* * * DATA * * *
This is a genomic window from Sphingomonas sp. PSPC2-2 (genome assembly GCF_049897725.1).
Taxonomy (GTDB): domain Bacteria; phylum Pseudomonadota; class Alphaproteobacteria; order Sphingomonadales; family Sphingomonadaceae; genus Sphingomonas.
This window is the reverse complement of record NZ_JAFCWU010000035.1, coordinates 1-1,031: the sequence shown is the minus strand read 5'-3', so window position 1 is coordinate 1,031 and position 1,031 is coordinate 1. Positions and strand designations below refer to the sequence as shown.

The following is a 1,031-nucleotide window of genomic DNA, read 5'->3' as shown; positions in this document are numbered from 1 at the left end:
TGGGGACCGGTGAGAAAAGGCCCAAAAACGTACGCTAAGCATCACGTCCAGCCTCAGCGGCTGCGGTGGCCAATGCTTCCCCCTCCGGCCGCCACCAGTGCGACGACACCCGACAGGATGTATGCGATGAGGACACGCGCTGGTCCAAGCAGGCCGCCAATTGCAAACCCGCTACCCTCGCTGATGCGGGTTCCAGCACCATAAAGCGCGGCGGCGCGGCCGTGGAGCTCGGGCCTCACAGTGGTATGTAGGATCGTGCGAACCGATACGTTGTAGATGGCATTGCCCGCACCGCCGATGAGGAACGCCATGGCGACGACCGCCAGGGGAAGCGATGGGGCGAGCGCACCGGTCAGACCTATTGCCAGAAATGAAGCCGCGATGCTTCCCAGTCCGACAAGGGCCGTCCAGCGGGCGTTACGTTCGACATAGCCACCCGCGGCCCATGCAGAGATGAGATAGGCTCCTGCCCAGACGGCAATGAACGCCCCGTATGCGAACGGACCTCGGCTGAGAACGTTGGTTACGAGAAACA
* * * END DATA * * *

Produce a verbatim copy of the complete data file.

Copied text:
This is a genomic window from Sphingomonas sp. PSPC2-2 (genome assembly GCF_049897725.1).
Taxonomy (GTDB): domain Bacteria; phylum Pseudomonadota; class Alphaproteobacteria; order Sphingomonadales; family Sphingomonadaceae; genus Sphingomonas.
This window is the reverse complement of record NZ_JAFCWU010000035.1, coordinates 1-1,031: the sequence shown is the minus strand read 5'-3', so window position 1 is coordinate 1,031 and position 1,031 is coordinate 1. Positions and strand designations below refer to the sequence as shown.

The following is a 1,031-nucleotide window of genomic DNA, read 5'->3' as shown; positions in this document are numbered from 1 at the left end:
TGGGGACCGGTGAGAAAAGGCCCAAAAACGTACGCTAAGCATCACGTCCAGCCTCAGCGGCTGCGGTGGCCAATGCTTCCCCCTCCGGCCGCCACCAGTGCGACGACACCCGACAGGATGTATGCGATGAGGACACGCGCTGGTCCAAGCAGGCCGCCAATTGCAAACCCGCTACCCTCGCTGATGCGGGTTCCAGCACCATAAAGCGCGGCGGCGCGGCCGTGGAGCTCGGGCCTCACAGTGGTATGTAGGATCGTGCGAACCGATACGTTGTAGATGGCATTGCCCGCACCGCCGATGAGGAACGCCATGGCGACGACCGCCAGGGGAAGCGATGGGGCGAGCGCACCGGTCAGACCTATTGCCAGAAATGAAGCCGCGATGCTTCCCAGTCCGACAAGGGCCGTCCAGCGGGCGTTACGTTCGACATAGCCACCCGCGGCCCATGCAGAGATGAGATAGGCTCCTGCCCAGACGGCAATGAACGCCCCGTATGCGAACGGACCTCGGCTGAGAACGTTGGTTACGAGAAACA